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The republic of choice : law, authority, and culture / Lawrence M. Friedman.

By: Friedman, Lawrence M. (Lawrence Meir), 1930-.
Material type: TextTextPublisher: Cambridge, Mass. : Harvard University Press, 1990Description: 248 p. ; 24 cm.ISBN: 0674762606 (alk. paper); 9780674762602 (alk. paper).Report number: 89034329Subject(s): Law -- Philosophy | Sociological jurisprudence | Culture and law | Civil rights | Individualism | Sociologie juridique | Culture et droit | Individualisme | Droit -- Philosophie | Droits de l'homme | Recht | Cultuur | Individualisme | Overheid | Filosofia do direito | LawAdditional physical formats: Online version:: Republic of choice.DDC classification: 340/.1 Other classification: 71.51 | 77.60 | 86.00
Contents:
Introduction -- Legalism and individualism -- Modernity and the rise of the individual -- Technology and change -- On modern legal culture -- The chosen republic -- Gods, Kings, and movie stars -- Crime, sexuality, and social disorganization -- The life-style society -- A stab at assessment -- Appendix: Social meanings of key terms
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Item type Current location Call number Status Date due Barcode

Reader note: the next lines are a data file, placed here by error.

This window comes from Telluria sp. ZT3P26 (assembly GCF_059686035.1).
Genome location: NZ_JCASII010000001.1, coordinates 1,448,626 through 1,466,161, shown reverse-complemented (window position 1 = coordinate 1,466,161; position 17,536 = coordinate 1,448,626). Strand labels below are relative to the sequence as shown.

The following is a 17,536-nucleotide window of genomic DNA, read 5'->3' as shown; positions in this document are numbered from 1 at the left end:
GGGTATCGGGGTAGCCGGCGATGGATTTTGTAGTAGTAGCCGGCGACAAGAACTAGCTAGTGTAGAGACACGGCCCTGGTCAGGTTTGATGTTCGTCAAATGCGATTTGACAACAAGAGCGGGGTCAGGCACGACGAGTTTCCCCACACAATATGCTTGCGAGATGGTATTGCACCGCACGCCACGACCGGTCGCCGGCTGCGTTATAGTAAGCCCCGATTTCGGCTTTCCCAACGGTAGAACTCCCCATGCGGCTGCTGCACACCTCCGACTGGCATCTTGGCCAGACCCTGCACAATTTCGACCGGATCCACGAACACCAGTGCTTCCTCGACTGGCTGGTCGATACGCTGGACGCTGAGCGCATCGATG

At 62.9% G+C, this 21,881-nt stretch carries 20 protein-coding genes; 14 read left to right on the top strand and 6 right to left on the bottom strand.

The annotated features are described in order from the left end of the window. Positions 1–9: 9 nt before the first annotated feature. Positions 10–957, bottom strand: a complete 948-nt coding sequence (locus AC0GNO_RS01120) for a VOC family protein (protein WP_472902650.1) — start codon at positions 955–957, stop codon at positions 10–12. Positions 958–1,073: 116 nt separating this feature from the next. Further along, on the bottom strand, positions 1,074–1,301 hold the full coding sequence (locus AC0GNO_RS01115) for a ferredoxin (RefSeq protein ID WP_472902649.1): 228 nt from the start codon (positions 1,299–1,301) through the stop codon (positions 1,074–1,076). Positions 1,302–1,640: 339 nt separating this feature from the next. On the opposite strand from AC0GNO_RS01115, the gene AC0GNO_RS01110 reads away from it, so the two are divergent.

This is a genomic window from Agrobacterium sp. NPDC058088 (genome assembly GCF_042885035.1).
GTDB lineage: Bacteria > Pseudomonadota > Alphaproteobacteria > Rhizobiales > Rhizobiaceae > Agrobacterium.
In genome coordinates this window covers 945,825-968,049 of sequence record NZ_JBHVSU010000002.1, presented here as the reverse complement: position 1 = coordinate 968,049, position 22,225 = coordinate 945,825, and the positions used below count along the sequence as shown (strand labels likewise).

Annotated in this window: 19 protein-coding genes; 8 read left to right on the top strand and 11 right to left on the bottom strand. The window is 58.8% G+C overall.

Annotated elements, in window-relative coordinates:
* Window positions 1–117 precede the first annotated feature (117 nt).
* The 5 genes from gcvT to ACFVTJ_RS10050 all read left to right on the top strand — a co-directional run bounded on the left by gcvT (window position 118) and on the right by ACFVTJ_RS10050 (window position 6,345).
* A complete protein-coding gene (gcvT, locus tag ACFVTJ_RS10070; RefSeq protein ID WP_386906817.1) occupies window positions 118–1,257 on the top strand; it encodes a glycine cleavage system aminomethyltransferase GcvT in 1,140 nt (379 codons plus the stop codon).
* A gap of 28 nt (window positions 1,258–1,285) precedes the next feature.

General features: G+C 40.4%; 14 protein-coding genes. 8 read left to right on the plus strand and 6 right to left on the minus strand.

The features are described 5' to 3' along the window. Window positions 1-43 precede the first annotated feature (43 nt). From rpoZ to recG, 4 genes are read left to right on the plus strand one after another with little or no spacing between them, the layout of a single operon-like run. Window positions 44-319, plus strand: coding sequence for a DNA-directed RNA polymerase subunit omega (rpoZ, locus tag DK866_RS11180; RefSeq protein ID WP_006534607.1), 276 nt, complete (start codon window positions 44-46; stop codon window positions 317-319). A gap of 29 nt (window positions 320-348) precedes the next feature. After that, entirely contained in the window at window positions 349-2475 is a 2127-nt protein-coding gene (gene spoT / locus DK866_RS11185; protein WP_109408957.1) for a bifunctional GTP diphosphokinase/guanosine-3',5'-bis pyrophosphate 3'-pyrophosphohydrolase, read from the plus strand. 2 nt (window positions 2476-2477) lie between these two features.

Book University of Texas At Tyler
Stacks - 3rd Floor
K230.F75 R47 1990 (Browse shelf) Available 0000000606319

Includes index.

Bibliography: p. [214]-239.

Introduction -- Legalism and individualism -- Modernity and the rise of the individual -- Technology and change -- On modern legal culture -- The chosen republic -- Gods, Kings, and movie stars -- Crime, sexuality, and social disorganization -- The life-style society -- A stab at assessment -- Appendix: Social meanings of key terms

Reviews provided by Syndetics

CHOICE Review

Friedman (Stanford Law School) examines primarily US legal culture and the public consciousness that informs and expresses it. His analysis of modern US legal culture yields the key image of a "republic of choice"--a public consciousness that centers on the concept of individual choice. Friedman provides a detailed discussion of the long-term trends in legal culture that have increased the consciousness of right, the sense of entitlement. His understanding of "modernity," "individualism," and technology is dependent upon what is usually called modernization theory. Friedman postulates "that the concept of choice, the desire for choice, and the experience of choice pervade modern life and reconstitute modern law to fit the culture of choice." Important but difficult issues arise in his evaluation of the experience of choice in what he dubs a "lifestyle society." The fundamental question is whether the notion of a "republic of choice" has been developed in the context of an adequate theory of power. The critical reader will find pithy observations on a wide range of topics including wealth discrimination, advertising, and the impact of celebrity culture on various forms of authority. For the general reader, lawyers, and legal scholars; social and political theorists may also generate critical interest. -H. G. Reid, University of Kentucky

Author notes provided by Syndetics

Lawrence M. Friedman is Marion Rice Kirkwood Professor of Law at Stanford University. <p>

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